Here’s what happened at the January TPB meeting


At its January meeting, the TPB approved new highway safety targets for the region. The board was briefed on how the partial government shutdown has affected traffic in the region and how Visualize 2045 might impact low-income and minority populations. The board also appointed new members to the Citizens Advisory Committee.

In his Director’s Report, Staff Director Kanti Srikanth provided a brief overview of some analysis of how the partial government shutdown has impact traffic in the region. While there was less congestion on the region’s roads, Srikanth noted that this is not the way the region should want its roads to move faster. He also provided the board with information from the Metropolitan Council of Governments (COG) and the COG Board’s statement on the partial government shutdown.

Learn more about how the partial government shutdown is affecting the Washington region.

The Environmental Justice analysis of Visualize 2045

Every long-range plan must be analyzed for disproportionately high and adverse impact on low-income and minorities populations. TPB staff presented the analysis and found that the plan does not disproportionally harm low-income and minority populations in the region.

Read more about the analysis.

In addition to the federally required test, TPB staff were also able to look at some other aspects of how the constrained element of Visualize 2045 performed for areas designated as Equity Emphasis Areas. This analysis provides an opening for the region to continue to look at ways equity can play a role in the planning process.

Board members were most interested in how the Environmental Justice analysis can fit into a larger discussion about equity in the region. Vice Chair Charles Allen asked if it was possible to figure out what types of jobs people have access to since access to jobs is a broad category. That type of analysis would require more than regional data.

Board members were also interested in how the Equity Emphasis Areas might be used in other policy areas, since equity is a complex issue and crosses into other sectors. They asked if other COG committees could interact with the data and findings from the analysis. Srikanth explained that other COG committees are interested in the Equity Emphasis Areas and presentations are on the agenda for other committees.

Safety Targets for the region

The board approved new highway safety targets for the 2015-2019 period, updating previous targets for 2014-2018, to assess how the region is performing in the number and rate of fatalities and serious injuries on the roads and to non-motorists. While the TPB supports regional aspirational safety goals like Towards Zero Deaths or Vision Zero, these targets are federally required to be data-driven and not aspirational goals. The targets while supported by data are expected to reflect a reduction in the number and rate of fatalities and serious injuries. The targets are intended to help the federal government assess safety outcomes of federal safety fund. They also provide a nationwide data set.

The regional safety targets are based on state level target setting methodologies used in Maryland, Virginia, and the District of Columbia. Unfortunately, official 2017 data shows that it was a bad year for safety in the region. Fatalities have increased though serious injuries have decreased. Indications are that 2018 was no better than 2017.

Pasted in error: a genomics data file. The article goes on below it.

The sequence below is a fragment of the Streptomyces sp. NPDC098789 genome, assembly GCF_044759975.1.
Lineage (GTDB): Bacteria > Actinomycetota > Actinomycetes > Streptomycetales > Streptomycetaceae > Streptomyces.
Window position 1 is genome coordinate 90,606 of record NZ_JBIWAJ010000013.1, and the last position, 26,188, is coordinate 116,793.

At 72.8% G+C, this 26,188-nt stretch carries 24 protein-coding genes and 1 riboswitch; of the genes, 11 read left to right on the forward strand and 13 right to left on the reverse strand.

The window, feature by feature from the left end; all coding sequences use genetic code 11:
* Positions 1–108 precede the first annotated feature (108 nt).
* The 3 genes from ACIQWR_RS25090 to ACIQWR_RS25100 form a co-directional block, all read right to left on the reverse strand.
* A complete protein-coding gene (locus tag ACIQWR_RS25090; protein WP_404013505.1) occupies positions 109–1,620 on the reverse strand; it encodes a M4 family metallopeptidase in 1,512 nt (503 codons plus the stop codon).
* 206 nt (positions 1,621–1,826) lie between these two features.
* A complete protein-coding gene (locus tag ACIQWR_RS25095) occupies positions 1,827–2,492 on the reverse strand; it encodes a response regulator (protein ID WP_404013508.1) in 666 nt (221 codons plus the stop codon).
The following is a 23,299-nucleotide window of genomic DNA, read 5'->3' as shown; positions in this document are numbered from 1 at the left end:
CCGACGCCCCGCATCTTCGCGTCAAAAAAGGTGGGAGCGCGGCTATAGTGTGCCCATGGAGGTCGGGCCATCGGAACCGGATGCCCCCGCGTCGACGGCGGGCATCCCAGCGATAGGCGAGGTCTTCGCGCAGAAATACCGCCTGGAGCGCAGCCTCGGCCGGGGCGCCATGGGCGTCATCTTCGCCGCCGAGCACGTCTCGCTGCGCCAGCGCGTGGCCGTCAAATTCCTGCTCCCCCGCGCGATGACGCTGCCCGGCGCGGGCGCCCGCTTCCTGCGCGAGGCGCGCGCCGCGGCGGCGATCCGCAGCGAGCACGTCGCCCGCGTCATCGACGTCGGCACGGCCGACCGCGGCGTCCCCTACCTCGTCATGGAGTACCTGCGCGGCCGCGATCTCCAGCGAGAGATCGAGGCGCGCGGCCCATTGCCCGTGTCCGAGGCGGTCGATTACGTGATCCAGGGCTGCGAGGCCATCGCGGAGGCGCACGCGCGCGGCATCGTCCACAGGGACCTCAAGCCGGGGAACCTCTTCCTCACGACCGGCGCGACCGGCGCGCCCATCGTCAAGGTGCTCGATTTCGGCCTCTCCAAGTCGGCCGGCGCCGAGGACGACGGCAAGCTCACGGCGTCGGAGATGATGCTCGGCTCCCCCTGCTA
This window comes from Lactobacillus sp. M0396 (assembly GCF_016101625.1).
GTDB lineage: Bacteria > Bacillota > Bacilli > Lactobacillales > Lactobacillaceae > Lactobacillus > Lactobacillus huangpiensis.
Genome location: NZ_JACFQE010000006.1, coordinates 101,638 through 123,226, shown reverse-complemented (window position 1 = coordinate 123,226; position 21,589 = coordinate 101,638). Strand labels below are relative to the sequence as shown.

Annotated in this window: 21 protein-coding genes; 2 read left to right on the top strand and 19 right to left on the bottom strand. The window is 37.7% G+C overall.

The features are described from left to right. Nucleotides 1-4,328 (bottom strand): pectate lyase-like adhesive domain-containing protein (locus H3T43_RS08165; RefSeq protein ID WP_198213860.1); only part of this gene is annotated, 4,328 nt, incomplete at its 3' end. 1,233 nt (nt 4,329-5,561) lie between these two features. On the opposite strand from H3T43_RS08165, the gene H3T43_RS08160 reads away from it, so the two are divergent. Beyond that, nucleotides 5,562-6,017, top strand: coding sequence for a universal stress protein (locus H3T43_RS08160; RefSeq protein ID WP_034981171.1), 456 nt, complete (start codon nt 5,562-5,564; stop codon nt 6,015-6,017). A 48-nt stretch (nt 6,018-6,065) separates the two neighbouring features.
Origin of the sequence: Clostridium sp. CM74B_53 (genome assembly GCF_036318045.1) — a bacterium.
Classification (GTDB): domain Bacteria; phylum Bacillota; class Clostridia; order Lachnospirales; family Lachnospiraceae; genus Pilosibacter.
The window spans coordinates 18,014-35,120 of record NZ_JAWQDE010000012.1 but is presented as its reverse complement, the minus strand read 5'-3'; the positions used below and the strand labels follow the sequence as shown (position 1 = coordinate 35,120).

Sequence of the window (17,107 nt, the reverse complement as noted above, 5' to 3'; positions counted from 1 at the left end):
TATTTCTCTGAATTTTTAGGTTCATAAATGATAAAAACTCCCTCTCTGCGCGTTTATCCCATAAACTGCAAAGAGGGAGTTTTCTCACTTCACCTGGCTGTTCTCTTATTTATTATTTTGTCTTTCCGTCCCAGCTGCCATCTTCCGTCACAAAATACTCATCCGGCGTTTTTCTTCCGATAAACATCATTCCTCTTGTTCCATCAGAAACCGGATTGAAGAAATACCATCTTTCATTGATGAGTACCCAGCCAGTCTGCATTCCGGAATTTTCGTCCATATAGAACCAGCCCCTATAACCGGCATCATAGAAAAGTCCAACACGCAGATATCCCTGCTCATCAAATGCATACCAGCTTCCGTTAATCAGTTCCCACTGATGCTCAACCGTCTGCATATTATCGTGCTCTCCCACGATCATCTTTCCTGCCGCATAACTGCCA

Board members were concerned that highway fatalities are going up instead of down. The board noted that as a region we should be working to reverse the recent increase in roadway fatalities and to do better than the data-driven safety targets.  Board members were interested in learning what may cause fatalities to increase in the region and to focus on ways that the region can address those causes. The draft resolution included a section focused on an upcoming study of highway safety in the region. Board members also wanted the state transportation agencies to regularly report back on the actions being taken to improve roadway safety.  The board reiterated its support for the aspirational regional safety goals.

Learn more about these highway safety targets.

Other items of interest

A briefing on Transit Asset Management: Staff presented draft targets for Transit Asset Management. This is another set of performance measures that need to be updated each year. Federal law states that MPOs like the TPB must set targets for keeping transit fleets and facilities in a state of good repair. The board will take up these targets for approval at its February meeting. Read more about Transit Asset Management

CAC report: The 2018 Citizens Advisory Committee met for the last time on January 10. At that meeting the committee reviewed what it had done during the year and provided advice to the 2019 committee. Read the CAC Report

AFA Report: At the Access for All Advisory Committee Meeting, the committee received a briefing on the Environmental Justice analysis for Visualize 2045. The committee also learned about national research on transportation for people with disabilities and older adults. Read the AFA report.

Get the full audio and meeting materials from the January 2019 TPB meeting.

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Like postal workers, transportation planners are at work come rain or snow
Regional leaders gathered for the Capital Trails Coalition Symposium